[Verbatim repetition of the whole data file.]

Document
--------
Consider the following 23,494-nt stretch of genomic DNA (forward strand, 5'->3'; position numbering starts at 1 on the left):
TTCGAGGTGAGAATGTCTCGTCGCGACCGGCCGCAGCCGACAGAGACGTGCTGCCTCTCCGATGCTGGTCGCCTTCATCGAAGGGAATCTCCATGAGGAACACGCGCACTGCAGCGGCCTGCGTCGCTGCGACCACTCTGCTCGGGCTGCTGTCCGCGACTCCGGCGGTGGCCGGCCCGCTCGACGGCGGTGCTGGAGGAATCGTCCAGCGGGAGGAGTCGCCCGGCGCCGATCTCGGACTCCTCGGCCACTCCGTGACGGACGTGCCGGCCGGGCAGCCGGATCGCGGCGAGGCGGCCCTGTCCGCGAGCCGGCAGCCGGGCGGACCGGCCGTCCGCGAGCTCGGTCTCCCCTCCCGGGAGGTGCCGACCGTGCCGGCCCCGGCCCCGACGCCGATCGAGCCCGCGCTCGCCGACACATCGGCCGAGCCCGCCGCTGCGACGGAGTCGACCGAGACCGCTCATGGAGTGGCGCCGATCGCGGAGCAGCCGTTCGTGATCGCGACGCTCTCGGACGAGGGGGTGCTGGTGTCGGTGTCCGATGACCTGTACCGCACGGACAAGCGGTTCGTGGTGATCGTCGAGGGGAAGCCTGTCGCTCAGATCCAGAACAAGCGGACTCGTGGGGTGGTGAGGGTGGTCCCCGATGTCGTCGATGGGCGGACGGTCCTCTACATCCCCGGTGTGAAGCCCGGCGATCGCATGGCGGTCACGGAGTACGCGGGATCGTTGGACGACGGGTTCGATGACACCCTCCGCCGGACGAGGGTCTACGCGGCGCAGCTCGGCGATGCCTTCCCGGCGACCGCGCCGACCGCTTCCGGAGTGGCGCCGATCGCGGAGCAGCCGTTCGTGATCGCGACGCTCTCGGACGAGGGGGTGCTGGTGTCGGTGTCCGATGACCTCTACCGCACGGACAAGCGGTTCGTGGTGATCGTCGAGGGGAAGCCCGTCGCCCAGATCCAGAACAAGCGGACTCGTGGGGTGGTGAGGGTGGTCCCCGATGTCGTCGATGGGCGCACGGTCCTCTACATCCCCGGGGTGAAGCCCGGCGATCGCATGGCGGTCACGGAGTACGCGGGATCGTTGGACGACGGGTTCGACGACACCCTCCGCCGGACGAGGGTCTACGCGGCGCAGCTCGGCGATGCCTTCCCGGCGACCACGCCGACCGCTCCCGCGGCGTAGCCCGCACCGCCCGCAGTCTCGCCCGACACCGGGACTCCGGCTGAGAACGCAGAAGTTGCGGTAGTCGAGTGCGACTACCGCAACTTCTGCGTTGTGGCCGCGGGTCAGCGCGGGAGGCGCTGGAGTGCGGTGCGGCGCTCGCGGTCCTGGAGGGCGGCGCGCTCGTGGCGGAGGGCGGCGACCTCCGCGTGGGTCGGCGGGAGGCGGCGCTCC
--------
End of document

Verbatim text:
Consider the following 23,494-nt stretch of genomic DNA (forward strand, 5'->3'; position numbering starts at 1 on the left):
TTCGAGGTGAGAATGTCTCGTCGCGACCGGCCGCAGCCGACAGAGACGTGCTGCCTCTCCGATGCTGGTCGCCTTCATCGAAGGGAATCTCCATGAGGAACACGCGCACTGCAGCGGCCTGCGTCGCTGCGACCACTCTGCTCGGGCTGCTGTCCGCGACTCCGGCGGTGGCCGGCCCGCTCGACGGCGGTGCTGGAGGAATCGTCCAGCGGGAGGAGTCGCCCGGCGCCGATCTCGGACTCCTCGGCCACTCCGTGACGGACGTGCCGGCCGGGCAGCCGGATCGCGGCGAGGCGGCCCTGTCCGCGAGCCGGCAGCCGGGCGGACCGGCCGTCCGCGAGCTCGGTCTCCCCTCCCGGGAGGTGCCGACCGTGCCGGCCCCGGCCCCGACGCCGATCGAGCCCGCGCTCGCCGACACATCGGCCGAGCCCGCCGCTGCGACGGAGTCGACCGAGACCGCTCATGGAGTGGCGCCGATCGCGGAGCAGCCGTTCGTGATCGCGACGCTCTCGGACGAGGGGGTGCTGGTGTCGGTGTCCGATGACCTGTACCGCACGGACAAGCGGTTCGTGGTGATCGTCGAGGGGAAGCCTGTCGCTCAGATCCAGAACAAGCGGACTCGTGGGGTGGTGAGGGTGGTCCCCGATGTCGTCGATGGGCGGACGGTCCTCTACATCCCCGGTGTGAAGCCCGGCGATCGCATGGCGGTCACGGAGTACGCGGGATCGTTGGACGACGGGTTCGATGACACCCTCCGCCGGACGAGGGTCTACGCGGCGCAGCTCGGCGATGCCTTCCCGGCGACCGCGCCGACCGCTTCCGGAGTGGCGCCGATCGCGGAGCAGCCGTTCGTGATCGCGACGCTCTCGGACGAGGGGGTGCTGGTGTCGGTGTCCGATGACCTCTACCGCACGGACAAGCGGTTCGTGGTGATCGTCGAGGGGAAGCCCGTCGCCCAGATCCAGAACAAGCGGACTCGTGGGGTGGTGAGGGTGGTCCCCGATGTCGTCGATGGGCGCACGGTCCTCTACATCCCCGGGGTGAAGCCCGGCGATCGCATGGCGGTCACGGAGTACGCGGGATCGTTGGACGACGGGTTCGACGACACCCTCCGCCGGACGAGGGTCTACGCGGCGCAGCTCGGCGATGCCTTCCCGGCGACCACGCCGACCGCTCCCGCGGCGTAGCCCGCACCGCCCGCAGTCTCGCCCGACACCGGGACTCCGGCTGAGAACGCAGAAGTTGCGGTAGTCGAGTGCGACTACCGCAACTTCTGCGTTGTGGCCGCGGGTCAGCGCGGGAGGCGCTGGAGTGCGGTGCGGCGCTCGCGGTCCTGGAGGGCGGCGCGCTCGTGGCGGAGGGCGGCGACCTCCGCGTGGGTCGGCGGGAGGCGGCGCTCC